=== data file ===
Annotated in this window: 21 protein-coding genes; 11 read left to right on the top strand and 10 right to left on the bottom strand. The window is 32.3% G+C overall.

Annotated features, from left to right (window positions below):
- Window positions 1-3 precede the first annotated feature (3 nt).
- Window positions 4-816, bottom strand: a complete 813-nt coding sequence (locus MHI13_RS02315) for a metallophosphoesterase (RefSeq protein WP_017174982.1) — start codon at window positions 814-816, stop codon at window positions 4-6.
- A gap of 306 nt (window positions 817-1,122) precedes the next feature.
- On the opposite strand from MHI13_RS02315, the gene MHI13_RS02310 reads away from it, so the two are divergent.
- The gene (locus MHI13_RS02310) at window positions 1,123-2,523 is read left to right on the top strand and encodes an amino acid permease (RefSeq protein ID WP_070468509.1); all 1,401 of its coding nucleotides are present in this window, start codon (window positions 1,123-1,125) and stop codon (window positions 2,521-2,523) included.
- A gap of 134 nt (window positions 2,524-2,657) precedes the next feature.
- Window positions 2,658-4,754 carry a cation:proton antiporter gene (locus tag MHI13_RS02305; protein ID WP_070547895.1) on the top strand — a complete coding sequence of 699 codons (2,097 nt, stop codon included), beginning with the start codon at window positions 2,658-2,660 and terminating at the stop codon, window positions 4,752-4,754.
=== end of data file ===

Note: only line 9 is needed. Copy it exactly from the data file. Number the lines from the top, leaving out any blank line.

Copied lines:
- Window positions 2,658-4,754 carry a cation:proton antiporter gene (locus tag MHI13_RS02305; protein ID WP_070547895.1) on the top strand — a complete coding sequence of 699 codons (2,097 nt, stop codon included), beginning with the start codon at window positions 2,658-2,660 and terminating at the stop codon, window positions 4,752-4,754.